COMPLEXITIES OF MEMORY II: THE INTERNATIONAL DIMENSION
In the second part of our “Complexities of Memory” ALT Talk, we will focus on the perceptions of local Polish Jewish heritage from international perspectives. Together with experts: Edyta Gawron and Jonathan Webber from Krakow and Jason Francisco from the United States.
We will look at how Jewish memory intersects with Polish urbanity as can be perceived by foreigners coming to Poland.
The panelists, all of whom are associated with Poland, will unpack the complexities of Poland’s Jewish and non-Jewish histories and heritages, discussing elements of it’s contemporary presence that often surprises and even shock visitors. These are aspects that have often become so normalized that locals are unaware of their impact. They will discuss both positive and negative examples of working with a memory from around the world and from Poland.
This conversation will also be important from the point of view of the ongoing debate in Krakow and Poland regarding the commemoration of the victims of the former KL Płaszów camp. The unsuccessful public consultations, strong polarization of residents’ voices, and the controversial project of building the Museum will be a bridgehead for an in-depth discussion of heritage.
Join the conversation with the experts!
Digital Diasporas with FestivALT
Join us to discuss this unfolding activist provocation!
About the speakers
Erica Lehrer: cultural anthropologist and curator, teaches at Concordia University, Founding Director of the Curating and Public Scholarship Lab (CaPSL).
About Digital Diasporas
Much as a diaspora describes the dispersal of a people across space, this series explores the new movements artists are taking away from their practice in the digital world or how they are working in ways that forge new communities and connections despite geographic distance. In short, it’s a series about being apart, together. Join us each month as selected artists take us through their practice prior to the pandemic, their innovations in response to social distancing, and their visions for the future.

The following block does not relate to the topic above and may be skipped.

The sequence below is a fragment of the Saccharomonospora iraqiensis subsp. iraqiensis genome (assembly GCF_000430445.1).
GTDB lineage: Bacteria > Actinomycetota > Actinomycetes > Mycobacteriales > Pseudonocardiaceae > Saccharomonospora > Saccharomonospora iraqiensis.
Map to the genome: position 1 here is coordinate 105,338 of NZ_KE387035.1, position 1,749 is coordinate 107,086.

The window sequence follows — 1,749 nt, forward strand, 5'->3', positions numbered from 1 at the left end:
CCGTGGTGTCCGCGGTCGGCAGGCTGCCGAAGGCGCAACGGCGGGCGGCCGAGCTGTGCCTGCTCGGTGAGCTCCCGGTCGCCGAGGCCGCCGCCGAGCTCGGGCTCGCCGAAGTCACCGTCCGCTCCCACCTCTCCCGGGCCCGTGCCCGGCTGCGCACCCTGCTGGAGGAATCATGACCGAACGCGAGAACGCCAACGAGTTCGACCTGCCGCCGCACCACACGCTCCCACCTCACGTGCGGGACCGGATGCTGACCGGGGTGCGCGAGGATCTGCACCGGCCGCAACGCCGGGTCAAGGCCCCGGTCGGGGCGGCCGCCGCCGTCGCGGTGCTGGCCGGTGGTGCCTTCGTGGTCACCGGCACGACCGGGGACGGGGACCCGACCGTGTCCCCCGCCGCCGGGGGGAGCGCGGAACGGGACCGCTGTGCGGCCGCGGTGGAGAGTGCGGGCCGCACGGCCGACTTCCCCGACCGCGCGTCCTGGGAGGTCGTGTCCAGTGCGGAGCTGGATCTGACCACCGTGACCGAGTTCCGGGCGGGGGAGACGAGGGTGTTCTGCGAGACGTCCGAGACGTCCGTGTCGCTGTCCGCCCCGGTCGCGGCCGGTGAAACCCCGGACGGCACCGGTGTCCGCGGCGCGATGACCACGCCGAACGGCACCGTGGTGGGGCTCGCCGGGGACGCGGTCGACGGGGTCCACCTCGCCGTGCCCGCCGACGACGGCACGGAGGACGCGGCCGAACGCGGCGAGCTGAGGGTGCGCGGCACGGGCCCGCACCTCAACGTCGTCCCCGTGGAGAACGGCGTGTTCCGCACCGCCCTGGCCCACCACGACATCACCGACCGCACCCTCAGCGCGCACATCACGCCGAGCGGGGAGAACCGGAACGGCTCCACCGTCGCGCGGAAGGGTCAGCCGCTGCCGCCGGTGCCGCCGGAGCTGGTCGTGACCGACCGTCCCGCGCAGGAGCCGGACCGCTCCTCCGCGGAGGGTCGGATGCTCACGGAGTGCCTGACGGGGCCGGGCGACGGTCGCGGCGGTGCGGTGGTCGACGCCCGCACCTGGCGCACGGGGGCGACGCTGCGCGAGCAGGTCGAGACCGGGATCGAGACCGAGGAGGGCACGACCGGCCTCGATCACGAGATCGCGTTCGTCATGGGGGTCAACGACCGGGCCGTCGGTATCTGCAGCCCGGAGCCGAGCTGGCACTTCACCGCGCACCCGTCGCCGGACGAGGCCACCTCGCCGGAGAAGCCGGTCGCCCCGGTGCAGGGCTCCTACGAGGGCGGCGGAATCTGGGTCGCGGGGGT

Complexities of Memory I: The Local Dimension
A conversation about how Jewish memory functions in the city—a case study with Kraków and Wrocław
Revitalization or gentrification? Commemoration or appropriation? Or perhaps digital reconstruction? How does Jewish memory function in the spaces of the city and how does it impact the city’s identity?
On the table for discussion are several places:
- Kazimierz, Kraków’s historical Jewish quarter, in which the processes of revitalization and commercialization have long been underway
- The site of the Płaszów concentration camp, which is currently on the threshold of change, facing a debate about a museum and memorial that may be built there
- The site of a Jewish cemetery in the center of Wrocław, on Gwarna Street, today entirely unmarked and unrecognized
- A Wrocław/ Breslau New Synagogue alive only in the digital realm.
We’ll discuss the Jewish identities of Kraków and Wrocław, as well as how those identities are perceived in the larger context of the cities. Is it possible to reconcile the processes of commemoration and heritage revitalization with the mass consumption and commercialization of that heritage? And what does the digital reconstruction of Jewish heritage mean and how does it contribute to the Jewish identity of a city?
Join the conversation with experts Roma Sendyka, Piotr Kwapisiewicz, Agnieszka Jabłońska and Karolina Jara. The more questions, the better!
“Identity is built on the foundation of memory, both individual and collective. But memory is inherently selective. In order to remember certain things, we must forget about others. Most often, we remember what we want to remember. Sometimes we remember the things we cannot forget.”
– Henryk Halkowski
ALT TALKS realized in cooperation with Allianz Kulturstiftung.
This project was co-financed by the Dutch Jewish Humanitarian Fund and Asylum Arts.
A public project co-financed by the Ministry of Foreign Affairs of the Republic of Poland through the competition “Public Diplomacy 2020—A New Dimension.”
The performance reflects only the views of its creators and holds no bearing on the official position of the Ministry of Foreign Affairs.